Harry Saridakis ’20

Have you ever had someone refer to you as “honey?” Imagine a world without that sweet sounding moniker. “Oh molasses, are you okay?” “Hey granulated sugar, how was your day today?” Honey is more than just a way your mother expresses her feelings. It is one of the many amazing things that bees produce.

But before I discuss how bees benefit the environment, let’s look at what honey bees really do. Aside from stinging people that threaten their hives, honey bees spend a lot of time traveling in search for plants to forage and bring pollen and nectar back to their hives in order to create their own food supply, honey. Just to make one pound of honey, these hard working bees must visit two million flowers, flying over 50,000 miles in this process! This is the equivalent to flying two times around the world, and bees do all this within a two-mile radius of their hive. To put this into perspective, each hive can weigh over one hundred pounds. But what exactly does all this busy work do for the environment and what are the benefits to bees?

Bees are beneficial to the environment by pollinating each plant, therefore effecting the entire ecosystem. Bees are the best pollinators in the world because they take the pollen from one species of a flower and spread it to the same flower species. While cross contamination of pollen is acceptable, the care and attention to detail by the bees creates a stronger pollination for each plant as well as a longer and more structured life. This increases the biodiversity of an ecosystem. Biodiversity is a critical component to a healthy environment. Through the pollination process, bees help increase the amount of plants and their resistance, therefore creating a stronger ecosystem which intrinsically attracts more animals to a thriving habitat. Plants aren’t the only thing that benefits from the bees, though. Animals also benefit because the pollination of plants leads to a more robust ecosystem with greater diversity and quantity of the food supply. Without pollination, one-third of our staple food supply such as broccoli, asparagus, cantaloupe, nuts, and apples, would cease to exist, and our economy would be considerably weaker. We also do not realize the impact that bees have on the economy: according to the Food and Agriculture Organization, between $235 and $577 billion worth of annual global food production relies directly on pollinators, through the trade of honey, beeswax candles and lip balm, agriculture, and other related products.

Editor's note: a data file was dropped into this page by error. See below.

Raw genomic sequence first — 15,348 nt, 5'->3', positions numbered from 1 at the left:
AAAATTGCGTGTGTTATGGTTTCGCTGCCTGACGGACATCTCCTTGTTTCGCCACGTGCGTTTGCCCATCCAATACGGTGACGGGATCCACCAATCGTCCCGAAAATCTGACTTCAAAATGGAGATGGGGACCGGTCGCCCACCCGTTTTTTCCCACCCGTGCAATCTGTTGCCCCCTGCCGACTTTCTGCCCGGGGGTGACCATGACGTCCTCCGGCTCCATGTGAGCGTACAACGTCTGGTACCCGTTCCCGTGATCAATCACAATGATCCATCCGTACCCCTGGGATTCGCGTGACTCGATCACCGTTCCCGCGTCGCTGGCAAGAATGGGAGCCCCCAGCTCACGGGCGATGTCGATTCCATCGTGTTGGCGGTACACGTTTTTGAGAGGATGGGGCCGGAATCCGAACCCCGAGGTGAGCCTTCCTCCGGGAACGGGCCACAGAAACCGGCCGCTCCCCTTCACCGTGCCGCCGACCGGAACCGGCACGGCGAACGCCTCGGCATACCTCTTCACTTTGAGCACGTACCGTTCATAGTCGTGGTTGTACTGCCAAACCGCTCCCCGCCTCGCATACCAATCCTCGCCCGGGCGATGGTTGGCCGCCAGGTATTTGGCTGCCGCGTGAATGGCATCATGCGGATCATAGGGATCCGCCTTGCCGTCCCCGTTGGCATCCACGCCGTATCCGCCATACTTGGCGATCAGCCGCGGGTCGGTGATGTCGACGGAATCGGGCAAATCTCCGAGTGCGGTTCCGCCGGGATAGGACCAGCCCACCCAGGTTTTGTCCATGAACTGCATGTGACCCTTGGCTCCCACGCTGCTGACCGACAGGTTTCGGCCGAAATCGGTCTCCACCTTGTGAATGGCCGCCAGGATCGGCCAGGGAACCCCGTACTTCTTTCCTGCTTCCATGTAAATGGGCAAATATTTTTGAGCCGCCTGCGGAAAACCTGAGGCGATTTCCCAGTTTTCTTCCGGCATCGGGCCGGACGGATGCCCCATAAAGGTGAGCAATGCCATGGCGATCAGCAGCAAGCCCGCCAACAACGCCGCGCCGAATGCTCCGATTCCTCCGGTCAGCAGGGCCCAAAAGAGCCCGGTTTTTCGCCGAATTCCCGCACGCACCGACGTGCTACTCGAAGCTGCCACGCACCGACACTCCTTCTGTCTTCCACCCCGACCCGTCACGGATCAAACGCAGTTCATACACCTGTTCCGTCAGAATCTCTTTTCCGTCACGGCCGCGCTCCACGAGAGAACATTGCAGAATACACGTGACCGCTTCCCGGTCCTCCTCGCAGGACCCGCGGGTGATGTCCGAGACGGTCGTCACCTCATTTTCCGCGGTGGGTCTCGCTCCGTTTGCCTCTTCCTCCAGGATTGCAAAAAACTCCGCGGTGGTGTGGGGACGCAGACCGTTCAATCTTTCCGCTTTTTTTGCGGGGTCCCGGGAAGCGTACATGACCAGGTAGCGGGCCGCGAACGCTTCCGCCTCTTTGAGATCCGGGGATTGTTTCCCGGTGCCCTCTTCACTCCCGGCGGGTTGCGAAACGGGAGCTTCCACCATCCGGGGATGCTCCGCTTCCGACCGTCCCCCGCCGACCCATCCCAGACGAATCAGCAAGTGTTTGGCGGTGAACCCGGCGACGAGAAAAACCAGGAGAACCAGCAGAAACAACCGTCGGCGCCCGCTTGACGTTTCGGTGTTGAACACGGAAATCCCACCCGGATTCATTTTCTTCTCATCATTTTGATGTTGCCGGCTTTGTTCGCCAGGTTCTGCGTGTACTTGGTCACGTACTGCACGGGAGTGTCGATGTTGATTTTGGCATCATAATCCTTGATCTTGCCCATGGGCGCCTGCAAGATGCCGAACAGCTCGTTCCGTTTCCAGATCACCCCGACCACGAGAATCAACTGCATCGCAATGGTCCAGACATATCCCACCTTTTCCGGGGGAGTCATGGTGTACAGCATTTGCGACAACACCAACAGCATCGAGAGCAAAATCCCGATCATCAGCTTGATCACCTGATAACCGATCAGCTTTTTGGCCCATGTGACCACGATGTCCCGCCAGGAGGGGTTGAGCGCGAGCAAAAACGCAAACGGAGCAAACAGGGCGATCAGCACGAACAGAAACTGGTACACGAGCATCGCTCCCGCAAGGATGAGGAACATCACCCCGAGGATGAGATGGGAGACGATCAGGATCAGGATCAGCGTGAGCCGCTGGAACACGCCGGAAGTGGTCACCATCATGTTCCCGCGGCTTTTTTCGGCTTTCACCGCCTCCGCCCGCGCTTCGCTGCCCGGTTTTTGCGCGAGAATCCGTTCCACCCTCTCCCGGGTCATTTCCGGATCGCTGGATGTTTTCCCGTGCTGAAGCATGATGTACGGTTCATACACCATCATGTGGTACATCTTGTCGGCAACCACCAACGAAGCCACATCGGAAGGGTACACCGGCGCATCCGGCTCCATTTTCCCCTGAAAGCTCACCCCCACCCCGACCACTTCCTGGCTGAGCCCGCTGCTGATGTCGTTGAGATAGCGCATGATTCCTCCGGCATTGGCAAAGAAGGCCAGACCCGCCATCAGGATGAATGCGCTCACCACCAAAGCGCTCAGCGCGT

We benefit so much from the bees, and without these pollinators, the environment would collapse, leading to mass extinctions. It is important for humans to recognize the magnitude one tiny little bee has on the massive earth, because one day, if the bees stop buzzing, our world will stop turning. Imagine how much we take for granted: beautiful gardens, fruits, nuts, lotions, lip balms, and especially, honey. The bees alone can’t take care of the environment. We must help the bees by taking care of the environment too, which as a result, takes care of them. We should all live by two mottos, leave no trace and leave each place better than you left it. We can reduce our littering, pay attention to how man-made chemicals, like pesticides and lawn fertilizers, affect our environment, and critically think about how even the most minute action can have an enormous reaction. One bee can change your local ecosystem for the better, so the next time someone refers to you as “honey,” or you receive a dozen roses from your “honey,” don’t take it for granted because according to the Food and Agriculture Organization, 90% of flowers are dependent on bee pollination. Think of how much of an impact honey bees have had on our lives, and how we wouldn’t be where we are today without them.